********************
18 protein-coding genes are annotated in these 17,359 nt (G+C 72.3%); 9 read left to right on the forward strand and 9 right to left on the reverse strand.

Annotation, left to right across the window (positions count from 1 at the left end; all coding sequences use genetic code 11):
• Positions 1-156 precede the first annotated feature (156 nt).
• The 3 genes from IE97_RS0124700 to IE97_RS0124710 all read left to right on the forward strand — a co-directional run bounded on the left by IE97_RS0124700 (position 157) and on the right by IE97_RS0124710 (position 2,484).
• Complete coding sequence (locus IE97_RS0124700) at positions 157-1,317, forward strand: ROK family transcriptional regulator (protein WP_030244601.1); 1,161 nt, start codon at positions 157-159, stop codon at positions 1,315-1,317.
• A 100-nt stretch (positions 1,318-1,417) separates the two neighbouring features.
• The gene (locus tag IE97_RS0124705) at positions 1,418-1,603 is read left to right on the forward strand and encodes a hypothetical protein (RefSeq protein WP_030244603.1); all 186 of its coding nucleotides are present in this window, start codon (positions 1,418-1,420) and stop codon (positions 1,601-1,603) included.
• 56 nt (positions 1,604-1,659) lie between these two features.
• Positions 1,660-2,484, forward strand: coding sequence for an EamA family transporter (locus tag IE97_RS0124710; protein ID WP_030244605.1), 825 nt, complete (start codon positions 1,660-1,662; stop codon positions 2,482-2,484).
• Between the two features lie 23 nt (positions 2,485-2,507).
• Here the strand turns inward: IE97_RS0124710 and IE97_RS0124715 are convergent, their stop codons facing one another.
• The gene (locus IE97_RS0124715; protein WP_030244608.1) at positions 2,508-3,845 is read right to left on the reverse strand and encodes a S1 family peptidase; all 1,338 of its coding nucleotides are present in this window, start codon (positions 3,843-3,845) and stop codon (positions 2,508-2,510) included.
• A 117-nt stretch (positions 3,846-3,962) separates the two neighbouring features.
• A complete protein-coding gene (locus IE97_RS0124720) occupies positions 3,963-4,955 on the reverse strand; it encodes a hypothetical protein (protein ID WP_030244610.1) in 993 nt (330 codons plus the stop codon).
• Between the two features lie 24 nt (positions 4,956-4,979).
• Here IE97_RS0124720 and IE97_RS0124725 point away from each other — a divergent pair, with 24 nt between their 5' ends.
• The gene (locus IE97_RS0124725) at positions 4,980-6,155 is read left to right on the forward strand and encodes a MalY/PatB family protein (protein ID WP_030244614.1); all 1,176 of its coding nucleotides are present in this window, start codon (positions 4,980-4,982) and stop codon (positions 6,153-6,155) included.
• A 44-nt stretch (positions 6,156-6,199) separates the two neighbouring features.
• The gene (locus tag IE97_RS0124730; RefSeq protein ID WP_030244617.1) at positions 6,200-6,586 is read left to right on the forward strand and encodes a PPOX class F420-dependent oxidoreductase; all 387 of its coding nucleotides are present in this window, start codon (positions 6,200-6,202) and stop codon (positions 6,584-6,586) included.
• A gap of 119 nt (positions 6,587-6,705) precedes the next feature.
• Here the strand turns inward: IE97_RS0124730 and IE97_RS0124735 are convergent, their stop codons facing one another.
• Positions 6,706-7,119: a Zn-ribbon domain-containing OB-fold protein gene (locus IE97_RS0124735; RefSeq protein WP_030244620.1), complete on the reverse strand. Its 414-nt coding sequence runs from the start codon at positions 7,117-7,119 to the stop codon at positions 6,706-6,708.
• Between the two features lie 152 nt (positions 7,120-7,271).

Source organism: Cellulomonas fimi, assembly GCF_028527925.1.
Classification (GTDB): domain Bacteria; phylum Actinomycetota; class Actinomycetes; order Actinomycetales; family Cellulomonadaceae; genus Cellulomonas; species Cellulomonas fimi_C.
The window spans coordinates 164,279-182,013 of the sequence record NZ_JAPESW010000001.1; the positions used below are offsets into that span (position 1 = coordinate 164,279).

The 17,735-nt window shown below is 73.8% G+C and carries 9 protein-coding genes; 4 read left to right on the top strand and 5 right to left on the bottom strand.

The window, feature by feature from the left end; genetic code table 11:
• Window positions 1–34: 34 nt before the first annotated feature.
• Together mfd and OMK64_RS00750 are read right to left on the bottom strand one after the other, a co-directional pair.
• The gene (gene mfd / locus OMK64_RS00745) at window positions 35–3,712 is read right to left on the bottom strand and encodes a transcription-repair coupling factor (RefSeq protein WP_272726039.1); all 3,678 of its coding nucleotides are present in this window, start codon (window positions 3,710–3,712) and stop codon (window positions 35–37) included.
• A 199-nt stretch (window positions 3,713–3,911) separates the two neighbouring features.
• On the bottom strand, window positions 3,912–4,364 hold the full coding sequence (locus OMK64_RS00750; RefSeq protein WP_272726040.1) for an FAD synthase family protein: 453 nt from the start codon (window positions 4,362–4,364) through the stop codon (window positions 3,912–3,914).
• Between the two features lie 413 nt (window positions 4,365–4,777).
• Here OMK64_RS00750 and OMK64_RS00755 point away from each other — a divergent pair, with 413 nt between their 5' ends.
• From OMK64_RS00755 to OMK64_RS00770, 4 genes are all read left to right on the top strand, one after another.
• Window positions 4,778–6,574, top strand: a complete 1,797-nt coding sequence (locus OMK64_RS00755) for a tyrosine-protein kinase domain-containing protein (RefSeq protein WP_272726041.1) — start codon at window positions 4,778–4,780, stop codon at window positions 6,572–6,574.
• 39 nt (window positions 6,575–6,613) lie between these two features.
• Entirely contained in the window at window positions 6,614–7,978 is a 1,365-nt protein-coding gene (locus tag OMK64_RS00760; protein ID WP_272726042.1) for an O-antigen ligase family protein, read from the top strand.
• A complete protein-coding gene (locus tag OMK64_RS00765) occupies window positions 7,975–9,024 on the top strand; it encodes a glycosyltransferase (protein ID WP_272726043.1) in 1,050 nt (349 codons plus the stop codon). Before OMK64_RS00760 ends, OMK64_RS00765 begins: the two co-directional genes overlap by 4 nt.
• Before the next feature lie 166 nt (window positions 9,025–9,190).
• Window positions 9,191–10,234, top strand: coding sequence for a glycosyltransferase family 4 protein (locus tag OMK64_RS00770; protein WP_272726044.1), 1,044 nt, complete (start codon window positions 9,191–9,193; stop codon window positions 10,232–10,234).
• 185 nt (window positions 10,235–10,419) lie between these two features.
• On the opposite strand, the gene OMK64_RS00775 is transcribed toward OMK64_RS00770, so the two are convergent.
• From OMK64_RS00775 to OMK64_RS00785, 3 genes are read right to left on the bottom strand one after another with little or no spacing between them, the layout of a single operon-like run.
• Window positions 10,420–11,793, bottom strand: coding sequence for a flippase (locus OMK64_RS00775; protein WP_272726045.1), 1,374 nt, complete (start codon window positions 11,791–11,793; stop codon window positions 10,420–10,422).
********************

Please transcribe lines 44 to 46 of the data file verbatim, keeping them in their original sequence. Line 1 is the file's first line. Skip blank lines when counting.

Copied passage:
• On the opposite strand, the gene OMK64_RS00775 is transcribed toward OMK64_RS00770, so the two are convergent.
• From OMK64_RS00775 to OMK64_RS00785, 3 genes are read right to left on the bottom strand one after another with little or no spacing between them, the layout of a single operon-like run.
• Window positions 10,420–11,793, bottom strand: coding sequence for a flippase (locus OMK64_RS00775; protein WP_272726045.1), 1,374 nt, complete (start codon window positions 11,791–11,793; stop codon window positions 10,420–10,422).